Carlo Monza was one of the most prominent and popular composers in Milan in the second half of the eighteenth century. Although his birthdate is projected as having been circa 1735 and he is believed to have been native to Milan, little is known of his activities before his first opera, Olimpiade, was performed at the Regio Ducale in Milan in 1758. Monza probably studied with Giovanni Battista Sammartini, as Monza succeeded Sammartini to two posts; the first in 1768 when Monza took over Sammartini's position as organist in the court of the Duke of Milan, and the second as the ducal maestro di capella when Sammartini died in 1775. By this time, Monza was already established as a major force in Milanese opera, and Burney named him, in 1770, as one of the two best composers for the Milanese stage then active. In 1778, he obtained the post of maestro di capella at Milan Cathedral and, aside from three works staged in the mid-1780s, ended his operatic career in favor of the pursuit of sacred music; there, Burney found room to praise Monza's efforts as well. In the 1780s, Monza published three sets of instrumental music, including a significant volume of six string quartets published as his "Opus 2." Monza died in Milan near the end of 1801 at about the age of 66.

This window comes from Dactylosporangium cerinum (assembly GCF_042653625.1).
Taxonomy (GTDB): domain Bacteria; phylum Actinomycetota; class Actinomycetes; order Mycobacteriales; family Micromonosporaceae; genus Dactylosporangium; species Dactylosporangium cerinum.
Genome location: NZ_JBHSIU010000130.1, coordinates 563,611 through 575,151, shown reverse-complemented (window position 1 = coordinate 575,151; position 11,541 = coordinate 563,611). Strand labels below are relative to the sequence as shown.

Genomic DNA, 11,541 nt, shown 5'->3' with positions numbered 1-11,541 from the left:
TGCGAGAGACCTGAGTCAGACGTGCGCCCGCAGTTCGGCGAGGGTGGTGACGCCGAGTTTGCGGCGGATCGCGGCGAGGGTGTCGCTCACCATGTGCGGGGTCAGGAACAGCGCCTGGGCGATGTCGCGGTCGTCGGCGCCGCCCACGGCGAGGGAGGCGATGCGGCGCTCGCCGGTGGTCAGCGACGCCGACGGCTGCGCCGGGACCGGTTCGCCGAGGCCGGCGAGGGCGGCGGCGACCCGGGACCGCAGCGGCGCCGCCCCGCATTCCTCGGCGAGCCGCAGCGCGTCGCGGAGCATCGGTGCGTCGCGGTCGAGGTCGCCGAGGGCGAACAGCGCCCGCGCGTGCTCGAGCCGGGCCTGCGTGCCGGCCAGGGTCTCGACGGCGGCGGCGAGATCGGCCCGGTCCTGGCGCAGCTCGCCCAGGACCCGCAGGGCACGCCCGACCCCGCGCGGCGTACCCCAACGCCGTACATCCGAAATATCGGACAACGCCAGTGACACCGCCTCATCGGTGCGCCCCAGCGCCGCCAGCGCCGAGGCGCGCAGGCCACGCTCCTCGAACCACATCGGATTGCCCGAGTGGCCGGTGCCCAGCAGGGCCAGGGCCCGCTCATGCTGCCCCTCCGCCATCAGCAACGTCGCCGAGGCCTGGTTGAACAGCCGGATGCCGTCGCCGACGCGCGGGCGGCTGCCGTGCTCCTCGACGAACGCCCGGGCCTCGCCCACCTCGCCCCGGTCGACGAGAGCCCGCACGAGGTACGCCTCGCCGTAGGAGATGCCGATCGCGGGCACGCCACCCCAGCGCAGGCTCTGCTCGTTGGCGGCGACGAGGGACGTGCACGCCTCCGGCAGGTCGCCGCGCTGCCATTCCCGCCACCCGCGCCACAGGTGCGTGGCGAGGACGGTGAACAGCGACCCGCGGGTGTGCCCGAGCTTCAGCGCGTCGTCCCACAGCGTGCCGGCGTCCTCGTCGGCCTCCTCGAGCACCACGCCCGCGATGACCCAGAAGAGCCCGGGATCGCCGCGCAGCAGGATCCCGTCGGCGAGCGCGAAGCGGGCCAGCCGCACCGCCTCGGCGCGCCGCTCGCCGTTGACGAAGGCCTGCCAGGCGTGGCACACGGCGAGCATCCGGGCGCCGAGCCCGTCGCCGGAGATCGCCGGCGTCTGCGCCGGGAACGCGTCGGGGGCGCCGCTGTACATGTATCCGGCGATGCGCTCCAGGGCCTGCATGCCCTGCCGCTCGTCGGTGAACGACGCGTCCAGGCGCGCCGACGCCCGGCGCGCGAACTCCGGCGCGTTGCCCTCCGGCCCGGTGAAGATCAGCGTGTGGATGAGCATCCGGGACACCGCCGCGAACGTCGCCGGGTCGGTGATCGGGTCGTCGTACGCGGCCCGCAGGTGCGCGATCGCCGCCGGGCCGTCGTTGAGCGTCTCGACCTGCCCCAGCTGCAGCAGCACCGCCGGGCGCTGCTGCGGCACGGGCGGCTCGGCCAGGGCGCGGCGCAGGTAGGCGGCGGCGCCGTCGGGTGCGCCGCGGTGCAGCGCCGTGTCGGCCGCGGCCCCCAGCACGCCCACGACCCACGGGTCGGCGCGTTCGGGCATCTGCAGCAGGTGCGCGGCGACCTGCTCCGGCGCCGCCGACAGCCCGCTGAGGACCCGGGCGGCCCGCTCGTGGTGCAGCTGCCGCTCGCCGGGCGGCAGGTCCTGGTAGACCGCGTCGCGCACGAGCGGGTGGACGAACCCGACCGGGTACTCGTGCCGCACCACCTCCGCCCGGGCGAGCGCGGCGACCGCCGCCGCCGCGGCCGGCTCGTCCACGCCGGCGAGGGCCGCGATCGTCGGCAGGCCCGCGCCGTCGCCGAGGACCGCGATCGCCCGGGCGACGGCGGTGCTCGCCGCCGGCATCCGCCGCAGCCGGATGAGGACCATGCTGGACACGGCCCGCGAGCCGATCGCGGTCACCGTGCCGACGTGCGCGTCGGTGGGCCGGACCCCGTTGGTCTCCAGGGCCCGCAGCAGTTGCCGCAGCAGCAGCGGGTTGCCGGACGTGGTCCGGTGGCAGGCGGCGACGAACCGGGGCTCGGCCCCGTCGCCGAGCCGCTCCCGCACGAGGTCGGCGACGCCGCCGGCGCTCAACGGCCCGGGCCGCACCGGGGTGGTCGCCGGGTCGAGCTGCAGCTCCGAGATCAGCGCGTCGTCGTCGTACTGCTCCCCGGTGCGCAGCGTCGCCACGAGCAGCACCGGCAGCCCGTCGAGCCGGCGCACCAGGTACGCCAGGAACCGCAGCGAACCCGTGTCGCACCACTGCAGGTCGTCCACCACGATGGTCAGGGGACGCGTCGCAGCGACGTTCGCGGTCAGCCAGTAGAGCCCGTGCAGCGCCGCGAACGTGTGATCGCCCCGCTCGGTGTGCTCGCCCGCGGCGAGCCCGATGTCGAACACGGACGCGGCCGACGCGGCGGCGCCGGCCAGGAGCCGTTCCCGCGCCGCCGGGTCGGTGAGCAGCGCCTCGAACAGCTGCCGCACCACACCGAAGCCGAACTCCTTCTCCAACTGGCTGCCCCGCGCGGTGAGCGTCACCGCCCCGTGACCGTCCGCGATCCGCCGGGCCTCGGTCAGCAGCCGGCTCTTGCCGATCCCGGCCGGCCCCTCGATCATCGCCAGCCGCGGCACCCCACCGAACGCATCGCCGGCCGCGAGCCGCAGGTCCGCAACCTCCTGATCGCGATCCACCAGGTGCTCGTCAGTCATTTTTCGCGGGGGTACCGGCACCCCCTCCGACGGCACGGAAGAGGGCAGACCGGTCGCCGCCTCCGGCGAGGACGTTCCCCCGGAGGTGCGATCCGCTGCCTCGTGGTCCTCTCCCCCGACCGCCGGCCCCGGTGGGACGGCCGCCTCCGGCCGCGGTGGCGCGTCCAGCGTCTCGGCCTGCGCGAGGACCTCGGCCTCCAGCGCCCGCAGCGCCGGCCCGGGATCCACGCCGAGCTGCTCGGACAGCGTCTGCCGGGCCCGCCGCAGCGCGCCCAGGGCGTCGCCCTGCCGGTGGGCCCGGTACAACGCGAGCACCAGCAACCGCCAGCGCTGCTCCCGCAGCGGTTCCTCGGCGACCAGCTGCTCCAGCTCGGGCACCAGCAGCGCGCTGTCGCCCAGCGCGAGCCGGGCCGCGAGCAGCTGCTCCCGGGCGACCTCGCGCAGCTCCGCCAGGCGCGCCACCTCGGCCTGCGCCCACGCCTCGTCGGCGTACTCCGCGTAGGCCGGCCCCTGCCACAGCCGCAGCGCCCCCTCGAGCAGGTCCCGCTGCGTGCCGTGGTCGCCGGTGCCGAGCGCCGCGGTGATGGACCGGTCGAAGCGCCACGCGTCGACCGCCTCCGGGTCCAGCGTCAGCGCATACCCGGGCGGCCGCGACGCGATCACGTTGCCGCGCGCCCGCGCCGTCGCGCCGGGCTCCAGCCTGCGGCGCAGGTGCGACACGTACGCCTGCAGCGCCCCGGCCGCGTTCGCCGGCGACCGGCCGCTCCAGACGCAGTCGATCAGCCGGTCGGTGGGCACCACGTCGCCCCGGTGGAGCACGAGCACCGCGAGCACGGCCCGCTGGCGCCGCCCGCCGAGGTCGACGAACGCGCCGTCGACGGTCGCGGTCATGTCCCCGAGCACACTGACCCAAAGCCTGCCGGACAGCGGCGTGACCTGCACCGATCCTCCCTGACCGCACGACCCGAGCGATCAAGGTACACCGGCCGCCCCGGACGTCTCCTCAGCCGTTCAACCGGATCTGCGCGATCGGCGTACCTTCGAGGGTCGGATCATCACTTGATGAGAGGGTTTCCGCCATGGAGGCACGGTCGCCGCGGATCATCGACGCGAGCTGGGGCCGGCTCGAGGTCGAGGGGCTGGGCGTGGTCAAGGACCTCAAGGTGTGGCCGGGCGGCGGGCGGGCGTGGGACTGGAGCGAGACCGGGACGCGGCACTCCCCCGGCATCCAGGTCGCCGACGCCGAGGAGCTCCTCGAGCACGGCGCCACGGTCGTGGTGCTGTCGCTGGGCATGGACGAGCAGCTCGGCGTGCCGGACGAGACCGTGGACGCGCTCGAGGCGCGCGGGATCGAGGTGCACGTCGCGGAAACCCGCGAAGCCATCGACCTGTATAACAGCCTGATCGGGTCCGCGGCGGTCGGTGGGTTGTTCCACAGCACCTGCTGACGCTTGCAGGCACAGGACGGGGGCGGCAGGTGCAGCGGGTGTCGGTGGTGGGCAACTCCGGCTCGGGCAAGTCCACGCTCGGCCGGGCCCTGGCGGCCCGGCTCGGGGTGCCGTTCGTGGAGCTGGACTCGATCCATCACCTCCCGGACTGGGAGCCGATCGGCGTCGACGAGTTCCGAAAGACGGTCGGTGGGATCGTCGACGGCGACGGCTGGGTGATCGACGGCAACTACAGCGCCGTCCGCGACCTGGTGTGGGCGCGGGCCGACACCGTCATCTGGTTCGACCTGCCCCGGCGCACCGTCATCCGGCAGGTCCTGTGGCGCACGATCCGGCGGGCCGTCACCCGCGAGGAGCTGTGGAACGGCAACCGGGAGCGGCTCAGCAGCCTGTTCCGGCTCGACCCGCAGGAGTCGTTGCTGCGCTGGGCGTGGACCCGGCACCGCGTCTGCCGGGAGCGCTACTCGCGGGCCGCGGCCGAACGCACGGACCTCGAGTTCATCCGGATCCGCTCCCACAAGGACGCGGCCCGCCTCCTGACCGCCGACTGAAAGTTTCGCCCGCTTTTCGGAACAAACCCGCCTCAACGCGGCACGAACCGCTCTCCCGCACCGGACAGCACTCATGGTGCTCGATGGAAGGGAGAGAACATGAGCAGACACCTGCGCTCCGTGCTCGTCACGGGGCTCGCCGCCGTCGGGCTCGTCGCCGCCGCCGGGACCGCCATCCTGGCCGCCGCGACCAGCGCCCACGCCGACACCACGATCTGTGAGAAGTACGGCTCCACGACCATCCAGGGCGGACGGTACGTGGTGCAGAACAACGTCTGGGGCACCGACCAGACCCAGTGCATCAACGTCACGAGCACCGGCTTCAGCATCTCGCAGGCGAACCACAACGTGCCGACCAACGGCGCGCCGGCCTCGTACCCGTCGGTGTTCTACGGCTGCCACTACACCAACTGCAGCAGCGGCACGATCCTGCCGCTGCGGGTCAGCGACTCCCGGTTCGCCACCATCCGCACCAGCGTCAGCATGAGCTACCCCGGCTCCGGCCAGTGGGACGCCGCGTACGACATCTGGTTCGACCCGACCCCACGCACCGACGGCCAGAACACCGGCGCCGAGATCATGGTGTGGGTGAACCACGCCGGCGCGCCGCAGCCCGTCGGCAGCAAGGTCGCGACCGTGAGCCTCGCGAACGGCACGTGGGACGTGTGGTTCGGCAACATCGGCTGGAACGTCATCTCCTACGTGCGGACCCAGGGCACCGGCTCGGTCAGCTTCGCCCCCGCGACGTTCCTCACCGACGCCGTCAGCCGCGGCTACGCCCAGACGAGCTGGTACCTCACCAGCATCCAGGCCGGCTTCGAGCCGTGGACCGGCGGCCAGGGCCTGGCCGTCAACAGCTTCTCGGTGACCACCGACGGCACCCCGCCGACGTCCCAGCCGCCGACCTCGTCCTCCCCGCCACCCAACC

While no one argues against the quality of Monza's music, little of it remains investigated. Most of his 20 operas survive; a highly unusual attribute for an eighteenth century opera composer. While a fair amount of his sacred music is known lost, more than 200 such works exist in the archives of Milan Cathedral, in addition to other single items found elsewhere. While Monza's output in terms of instrumental music is far smaller, it includes several symphonies or overtures; chamber works in addition to the published items mentioned above and keyboard music. In the early 2000s, conductor Fabio Biondi began to champion Monza's symphony La tempesta di mar, which was originally the overture to his opera Iphégenia in Tauride (1784); it betrays striking dramatic qualities associated with eighteenth century Stürm und Drang. Carlo Monza is not to be confused with earlier Milanese composer Carlo Ignazio Monza, who is sometimes referred to inaccurately as "Carlo Antonio Monza."